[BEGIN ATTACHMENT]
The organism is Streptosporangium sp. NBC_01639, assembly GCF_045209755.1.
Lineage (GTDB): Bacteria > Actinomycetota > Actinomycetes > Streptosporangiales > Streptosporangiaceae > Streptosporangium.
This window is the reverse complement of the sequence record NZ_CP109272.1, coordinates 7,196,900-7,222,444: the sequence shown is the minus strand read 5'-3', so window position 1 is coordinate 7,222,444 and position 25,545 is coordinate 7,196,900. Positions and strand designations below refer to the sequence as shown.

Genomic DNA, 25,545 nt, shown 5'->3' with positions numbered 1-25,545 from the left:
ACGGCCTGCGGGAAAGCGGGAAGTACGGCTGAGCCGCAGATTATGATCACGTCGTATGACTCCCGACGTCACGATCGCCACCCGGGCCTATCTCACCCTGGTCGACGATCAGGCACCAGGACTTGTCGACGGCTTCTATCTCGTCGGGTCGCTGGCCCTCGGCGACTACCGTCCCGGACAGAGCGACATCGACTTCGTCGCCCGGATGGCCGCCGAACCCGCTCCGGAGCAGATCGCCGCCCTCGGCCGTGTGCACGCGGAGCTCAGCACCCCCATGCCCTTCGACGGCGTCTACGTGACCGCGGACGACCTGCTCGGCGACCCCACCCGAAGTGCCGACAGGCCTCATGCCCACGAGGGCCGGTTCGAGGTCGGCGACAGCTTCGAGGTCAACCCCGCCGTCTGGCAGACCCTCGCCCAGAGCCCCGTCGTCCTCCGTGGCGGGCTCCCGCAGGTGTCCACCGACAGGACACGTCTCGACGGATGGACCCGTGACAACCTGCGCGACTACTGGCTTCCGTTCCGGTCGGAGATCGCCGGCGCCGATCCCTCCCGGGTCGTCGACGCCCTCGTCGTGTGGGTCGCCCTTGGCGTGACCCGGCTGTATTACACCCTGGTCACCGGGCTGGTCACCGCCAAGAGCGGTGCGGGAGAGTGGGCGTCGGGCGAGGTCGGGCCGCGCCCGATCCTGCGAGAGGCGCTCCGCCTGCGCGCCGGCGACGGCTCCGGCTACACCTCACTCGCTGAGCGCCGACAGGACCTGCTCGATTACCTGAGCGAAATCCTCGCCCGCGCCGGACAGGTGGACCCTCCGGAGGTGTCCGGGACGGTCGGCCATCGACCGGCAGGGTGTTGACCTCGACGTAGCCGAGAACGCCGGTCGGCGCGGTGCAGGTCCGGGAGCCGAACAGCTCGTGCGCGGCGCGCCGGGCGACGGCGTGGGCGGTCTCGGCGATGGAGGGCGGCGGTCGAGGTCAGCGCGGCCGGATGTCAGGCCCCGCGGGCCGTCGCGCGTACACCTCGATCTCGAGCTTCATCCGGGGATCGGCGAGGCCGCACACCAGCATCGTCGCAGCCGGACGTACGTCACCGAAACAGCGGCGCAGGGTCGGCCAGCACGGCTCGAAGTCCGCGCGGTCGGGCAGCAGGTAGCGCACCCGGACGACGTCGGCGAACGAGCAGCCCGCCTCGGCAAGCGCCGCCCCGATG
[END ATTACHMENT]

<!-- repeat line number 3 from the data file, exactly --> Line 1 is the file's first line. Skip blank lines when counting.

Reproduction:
This window is the reverse complement of the sequence record NZ_CP109272.1, coordinates 7,196,900-7,222,444: the sequence shown is the minus strand read 5'-3', so window position 1 is coordinate 7,222,444 and position 25,545 is coordinate 7,196,900. Positions and strand designations below refer to the sequence as shown.